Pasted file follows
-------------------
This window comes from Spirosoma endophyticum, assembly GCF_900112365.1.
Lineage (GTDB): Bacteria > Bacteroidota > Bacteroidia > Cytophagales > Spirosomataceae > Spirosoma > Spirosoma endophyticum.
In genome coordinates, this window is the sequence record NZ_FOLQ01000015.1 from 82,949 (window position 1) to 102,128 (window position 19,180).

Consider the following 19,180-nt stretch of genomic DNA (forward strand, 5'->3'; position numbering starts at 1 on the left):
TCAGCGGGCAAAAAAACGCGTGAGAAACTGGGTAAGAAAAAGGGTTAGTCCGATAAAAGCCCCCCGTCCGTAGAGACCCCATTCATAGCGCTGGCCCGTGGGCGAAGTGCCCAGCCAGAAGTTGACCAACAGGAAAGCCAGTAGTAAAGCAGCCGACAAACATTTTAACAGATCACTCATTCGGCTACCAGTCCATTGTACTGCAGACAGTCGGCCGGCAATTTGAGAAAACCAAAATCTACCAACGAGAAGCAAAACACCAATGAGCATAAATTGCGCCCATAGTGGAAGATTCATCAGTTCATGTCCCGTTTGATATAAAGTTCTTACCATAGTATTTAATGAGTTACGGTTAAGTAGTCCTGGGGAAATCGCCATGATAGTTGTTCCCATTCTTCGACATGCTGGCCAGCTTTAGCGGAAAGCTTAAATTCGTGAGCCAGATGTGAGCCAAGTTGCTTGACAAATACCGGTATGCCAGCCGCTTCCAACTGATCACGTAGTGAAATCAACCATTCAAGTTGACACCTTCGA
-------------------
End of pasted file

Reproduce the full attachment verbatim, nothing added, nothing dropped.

This window comes from Spirosoma endophyticum, assembly GCF_900112365.1.
Lineage (GTDB): Bacteria > Bacteroidota > Bacteroidia > Cytophagales > Spirosomataceae > Spirosoma > Spirosoma endophyticum.
In genome coordinates, this window is the sequence record NZ_FOLQ01000015.1 from 82,949 (window position 1) to 102,128 (window position 19,180).

Consider the following 19,180-nt stretch of genomic DNA (forward strand, 5'->3'; position numbering starts at 1 on the left):
TCAGCGGGCAAAAAAACGCGTGAGAAACTGGGTAAGAAAAAGGGTTAGTCCGATAAAAGCCCCCCGTCCGTAGAGACCCCATTCATAGCGCTGGCCCGTGGGCGAAGTGCCCAGCCAGAAGTTGACCAACAGGAAAGCCAGTAGTAAAGCAGCCGACAAACATTTTAACAGATCACTCATTCGGCTACCAGTCCATTGTACTGCAGACAGTCGGCCGGCAATTTGAGAAAACCAAAATCTACCAACGAGAAGCAAAACACCAATGAGCATAAATTGCGCCCATAGTGGAAGATTCATCAGTTCATGTCCCGTTTGATATAAAGTTCTTACCATAGTATTTAATGAGTTACGGTTAAGTAGTCCTGGGGAAATCGCCATGATAGTTGTTCCCATTCTTCGACATGCTGGCCAGCTTTAGCGGAAAGCTTAAATTCGTGAGCCAGATGTGAGCCAAGTTGCTTGACAAATACCGGTATGCCAGCCGCTTCCAACTGATCACGTAGTGAAATCAACCATTCAAGTTGACACCTTCGA